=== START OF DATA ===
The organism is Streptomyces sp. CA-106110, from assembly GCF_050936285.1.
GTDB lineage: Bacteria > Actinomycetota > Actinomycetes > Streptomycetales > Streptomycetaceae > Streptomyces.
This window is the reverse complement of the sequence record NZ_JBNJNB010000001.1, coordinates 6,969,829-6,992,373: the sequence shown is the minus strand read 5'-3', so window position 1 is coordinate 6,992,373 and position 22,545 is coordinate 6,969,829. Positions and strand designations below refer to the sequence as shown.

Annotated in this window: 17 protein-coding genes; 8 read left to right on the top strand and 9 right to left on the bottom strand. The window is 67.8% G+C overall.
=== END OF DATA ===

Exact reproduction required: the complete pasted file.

The organism is Streptomyces sp. CA-106110, from assembly GCF_050936285.1.
GTDB lineage: Bacteria > Actinomycetota > Actinomycetes > Streptomycetales > Streptomycetaceae > Streptomyces.
This window is the reverse complement of the sequence record NZ_JBNJNB010000001.1, coordinates 6,969,829-6,992,373: the sequence shown is the minus strand read 5'-3', so window position 1 is coordinate 6,992,373 and position 22,545 is coordinate 6,969,829. Positions and strand designations below refer to the sequence as shown.

Annotated in this window: 17 protein-coding genes; 8 read left to right on the top strand and 9 right to left on the bottom strand. The window is 67.8% G+C overall.